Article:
Israel better than US at gov't policies against ultra-processed food - study

Food served to Israel Defense Forces soldiers and in many kindergartens has improved in recent years. 

 Are you getting the most out of your french fries without compromising your health? (photo credit: PEXELS)
Are you getting the most out of your french fries without compromising your health?
(photo credit: PEXELS)

Only a small number of US government policies worry about ultra-processed foods, and they lag behind those of other countries, such as Israel, Belgium, and Brazil, according to a new study published in the American Journal of Preventive Medicine. These foods include industrially produced packaged snacks, fruit-flavored drinks, and hot dogs, which have been linked to obesity and certain cancers.

“In some countries, UPFs have been directly integrated into national dietary guidelines and school food programs, but in the US, few policies directly target UPFs,” said Jennifer Pomeranz, a professor of public health policy and management at New York University’s School of Global Public Health and the first author of the study.

Trans fats in Israel

At least Israel has discouraged the use of trans fats, which are made when liquid oils are turned into solid fats like shortening or margarine and are the worst for health. Too much trans fats in your diet increases your risk for heart disease and other health problems.

The government has also marked food products with red circles to indicate too much salt, sugar, or fat and green circles for those that are healthful. Food served to soldiers and in many kindergartens has improved in recent years.

After decades of focusing on single nutrients such as proteins, fats, and carbohydrates in nutrition science and food policy, a growing body of evidence shows that there is more to dietary quality than nutrients.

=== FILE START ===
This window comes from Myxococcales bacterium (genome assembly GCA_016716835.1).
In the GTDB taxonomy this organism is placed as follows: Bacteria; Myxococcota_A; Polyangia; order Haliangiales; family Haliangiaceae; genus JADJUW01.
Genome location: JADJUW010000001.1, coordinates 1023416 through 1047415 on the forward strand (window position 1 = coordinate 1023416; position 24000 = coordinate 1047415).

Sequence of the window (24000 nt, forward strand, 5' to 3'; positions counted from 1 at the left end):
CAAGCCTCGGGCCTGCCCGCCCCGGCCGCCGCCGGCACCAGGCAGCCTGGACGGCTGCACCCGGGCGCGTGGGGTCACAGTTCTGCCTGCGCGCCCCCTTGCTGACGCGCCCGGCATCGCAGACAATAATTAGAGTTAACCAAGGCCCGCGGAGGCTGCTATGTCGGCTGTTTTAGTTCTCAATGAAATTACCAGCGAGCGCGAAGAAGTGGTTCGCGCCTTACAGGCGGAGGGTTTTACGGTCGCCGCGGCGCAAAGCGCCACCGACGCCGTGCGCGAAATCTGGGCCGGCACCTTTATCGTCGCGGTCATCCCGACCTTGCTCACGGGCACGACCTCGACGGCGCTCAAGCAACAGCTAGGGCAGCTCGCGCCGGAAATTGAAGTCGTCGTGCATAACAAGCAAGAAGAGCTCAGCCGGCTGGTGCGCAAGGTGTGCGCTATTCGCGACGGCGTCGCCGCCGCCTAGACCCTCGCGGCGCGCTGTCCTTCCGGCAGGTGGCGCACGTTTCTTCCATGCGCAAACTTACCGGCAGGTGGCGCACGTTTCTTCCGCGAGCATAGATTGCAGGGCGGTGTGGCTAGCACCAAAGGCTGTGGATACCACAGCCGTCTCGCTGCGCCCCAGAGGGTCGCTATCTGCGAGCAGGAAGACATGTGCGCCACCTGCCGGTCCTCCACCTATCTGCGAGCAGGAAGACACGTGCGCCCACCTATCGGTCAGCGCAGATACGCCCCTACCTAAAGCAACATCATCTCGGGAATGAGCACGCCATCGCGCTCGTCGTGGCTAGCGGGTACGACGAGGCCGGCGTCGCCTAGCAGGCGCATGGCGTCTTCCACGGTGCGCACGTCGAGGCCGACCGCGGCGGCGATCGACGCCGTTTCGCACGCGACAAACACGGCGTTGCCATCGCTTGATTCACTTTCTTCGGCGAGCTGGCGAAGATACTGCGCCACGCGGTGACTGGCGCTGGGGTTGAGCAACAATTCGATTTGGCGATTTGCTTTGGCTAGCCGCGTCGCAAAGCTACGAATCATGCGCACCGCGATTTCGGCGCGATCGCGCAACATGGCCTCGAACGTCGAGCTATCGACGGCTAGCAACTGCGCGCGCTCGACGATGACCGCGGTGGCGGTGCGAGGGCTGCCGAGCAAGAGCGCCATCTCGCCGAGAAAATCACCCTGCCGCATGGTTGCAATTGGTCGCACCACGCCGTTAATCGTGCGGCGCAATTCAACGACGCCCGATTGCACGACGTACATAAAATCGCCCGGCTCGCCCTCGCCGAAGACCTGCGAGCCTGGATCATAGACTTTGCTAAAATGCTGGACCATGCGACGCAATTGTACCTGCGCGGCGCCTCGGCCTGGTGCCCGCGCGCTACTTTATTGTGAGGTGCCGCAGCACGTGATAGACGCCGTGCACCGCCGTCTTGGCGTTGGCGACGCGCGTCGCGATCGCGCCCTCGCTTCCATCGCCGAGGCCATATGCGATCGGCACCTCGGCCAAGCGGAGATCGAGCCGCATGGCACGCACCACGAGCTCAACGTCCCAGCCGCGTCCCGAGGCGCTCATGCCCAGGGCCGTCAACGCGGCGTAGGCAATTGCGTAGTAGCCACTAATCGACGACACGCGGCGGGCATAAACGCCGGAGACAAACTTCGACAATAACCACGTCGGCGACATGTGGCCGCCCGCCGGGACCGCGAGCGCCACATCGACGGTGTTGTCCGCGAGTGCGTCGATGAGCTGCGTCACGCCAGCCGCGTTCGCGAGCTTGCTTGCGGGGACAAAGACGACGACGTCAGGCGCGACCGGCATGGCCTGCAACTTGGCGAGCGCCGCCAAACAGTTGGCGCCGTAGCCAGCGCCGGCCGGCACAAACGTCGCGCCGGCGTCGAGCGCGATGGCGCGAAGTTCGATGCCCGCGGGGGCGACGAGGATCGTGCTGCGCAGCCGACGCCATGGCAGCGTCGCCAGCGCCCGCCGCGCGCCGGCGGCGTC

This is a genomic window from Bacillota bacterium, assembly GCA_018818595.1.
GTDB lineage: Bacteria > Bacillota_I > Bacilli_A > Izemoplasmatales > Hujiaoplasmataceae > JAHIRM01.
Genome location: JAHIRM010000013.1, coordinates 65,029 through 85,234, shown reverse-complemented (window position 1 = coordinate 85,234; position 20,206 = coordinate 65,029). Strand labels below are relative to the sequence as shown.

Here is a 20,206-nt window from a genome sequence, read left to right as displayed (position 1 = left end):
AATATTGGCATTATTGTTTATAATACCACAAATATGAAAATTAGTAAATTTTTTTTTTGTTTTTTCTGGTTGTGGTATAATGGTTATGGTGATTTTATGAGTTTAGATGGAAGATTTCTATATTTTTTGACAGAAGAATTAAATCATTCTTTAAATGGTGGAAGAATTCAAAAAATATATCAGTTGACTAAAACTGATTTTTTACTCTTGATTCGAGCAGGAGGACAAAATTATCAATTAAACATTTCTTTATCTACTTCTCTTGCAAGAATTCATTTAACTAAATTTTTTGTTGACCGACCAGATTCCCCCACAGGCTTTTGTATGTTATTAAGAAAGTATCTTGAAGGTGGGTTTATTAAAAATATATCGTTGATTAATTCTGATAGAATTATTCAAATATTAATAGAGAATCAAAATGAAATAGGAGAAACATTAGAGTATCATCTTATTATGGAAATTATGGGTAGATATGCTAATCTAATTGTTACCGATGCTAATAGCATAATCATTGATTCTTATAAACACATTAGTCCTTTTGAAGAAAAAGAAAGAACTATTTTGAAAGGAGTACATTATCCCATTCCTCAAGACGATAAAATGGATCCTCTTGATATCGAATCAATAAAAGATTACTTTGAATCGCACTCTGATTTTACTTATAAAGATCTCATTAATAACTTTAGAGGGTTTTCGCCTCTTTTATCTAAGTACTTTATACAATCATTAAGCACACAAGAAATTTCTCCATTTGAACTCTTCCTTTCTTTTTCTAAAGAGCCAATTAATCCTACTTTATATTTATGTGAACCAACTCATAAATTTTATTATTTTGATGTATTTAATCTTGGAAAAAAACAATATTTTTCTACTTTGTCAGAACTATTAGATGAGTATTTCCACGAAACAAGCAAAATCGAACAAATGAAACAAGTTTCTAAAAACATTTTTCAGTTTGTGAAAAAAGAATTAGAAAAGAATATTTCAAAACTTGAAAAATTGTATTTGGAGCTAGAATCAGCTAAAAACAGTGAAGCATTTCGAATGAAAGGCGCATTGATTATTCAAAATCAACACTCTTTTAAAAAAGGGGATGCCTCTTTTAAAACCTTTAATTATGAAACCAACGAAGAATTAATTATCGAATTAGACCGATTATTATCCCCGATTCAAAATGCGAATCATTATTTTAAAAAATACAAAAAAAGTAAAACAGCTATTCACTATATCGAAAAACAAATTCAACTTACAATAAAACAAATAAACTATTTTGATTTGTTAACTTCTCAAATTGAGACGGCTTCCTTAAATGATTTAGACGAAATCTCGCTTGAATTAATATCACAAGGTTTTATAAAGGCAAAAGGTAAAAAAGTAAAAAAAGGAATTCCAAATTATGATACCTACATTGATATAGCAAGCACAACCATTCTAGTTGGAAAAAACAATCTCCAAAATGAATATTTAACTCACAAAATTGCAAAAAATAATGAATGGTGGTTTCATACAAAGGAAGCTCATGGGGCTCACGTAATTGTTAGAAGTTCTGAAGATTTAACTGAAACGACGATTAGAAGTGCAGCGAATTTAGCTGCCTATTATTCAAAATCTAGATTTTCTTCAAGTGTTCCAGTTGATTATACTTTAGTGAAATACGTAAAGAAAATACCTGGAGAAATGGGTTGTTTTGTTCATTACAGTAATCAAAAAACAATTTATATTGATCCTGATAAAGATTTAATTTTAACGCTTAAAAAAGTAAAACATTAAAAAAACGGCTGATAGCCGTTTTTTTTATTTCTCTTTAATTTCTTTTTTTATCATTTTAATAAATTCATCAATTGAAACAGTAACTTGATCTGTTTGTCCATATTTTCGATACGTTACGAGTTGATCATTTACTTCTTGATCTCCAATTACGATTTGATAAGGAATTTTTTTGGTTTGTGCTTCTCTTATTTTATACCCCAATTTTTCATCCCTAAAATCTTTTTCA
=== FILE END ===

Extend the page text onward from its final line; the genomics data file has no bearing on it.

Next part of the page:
Heart attack (Illustrative) (credit: FLICKR)
Heart attack (Illustrative) (credit: FLICKR)

“It’s clear that the extent of processing of a food can influence its health effects, independent of its food ingredients or nutrient contents,” said Dariush Mozaffarian, the study’s co-author and a professor of nutrition at the Friedman School of Nutrition Science and Policy at Tufts University in Massachusetts. “UPFs generally contain ‘acellular nutrients’ – nutrients lacking any of the natural intact food structure of the source ingredient –and other industrial ingredients and additives that together can increase risk of weight gain, diabetes, and other chronic diseases.”

Few countries regulate UPFs

Only a few countries directly regulate UPFs, but those that do have limited its consumption in schools and recommend eating fewer of them in dietary guidelines.

The US Dietary Guidelines for Americans, which inform the country’s food and nutrition policies, do not currently mention ultra-processed food. However, the scientific advisory committee for the 2025-2030 US Dietary Guidelines has been tasked with evaluating research related to UPF consumption as it relates to weight gain.

To understand how American policy-makers have already addressed UPFs in policies, the researchers gathered all federal and state statutes, bills, resolutions, regulations, proposed rules, and Congressional Research Services reports related to “highly processed” and ultra-processed foods.

They identified 25 policies – eight at the federal level and 17 at the state level – that were proposed or passed from 1983 to 2022. Twenty-two of them were proposed or passed since 2011, showing that US policy-making on UPF is quite recent.

The US policies on such food tend to mention them as contrary to healthy diets. Most policies had to do with healthy eating for children, including limiting UPFs in schools and teaching them about nutrition. Another common theme was the relatively higher price of healthy food versus ultra-processed foods.

Only one policy – a Massachusetts school food bill – actually defined ultra-processed foods, and three policies sought to address the broader food environment by providing incentives to small retailers to stock healthy foods.

“The emerging policy language in the US on ultra-processed foods is consistent with international policies on the topic,” Pomeranz said. “We would urge a more robust discussion and consideration of ultra-processed foods for future policy-making. The US should consider processing levels in school food policies, especially to update the ‘Smart Snack’ rules, and to ensure the US Dietary Guidelines reflect the evidence on ultra-processed foods and health.”

Internationally, UPFs have been directly integrated into national dietary guidelines and school food programs. These policies are consistent with emerging US policy activity and may provide information for future policy-making in the US, the researchers concluded.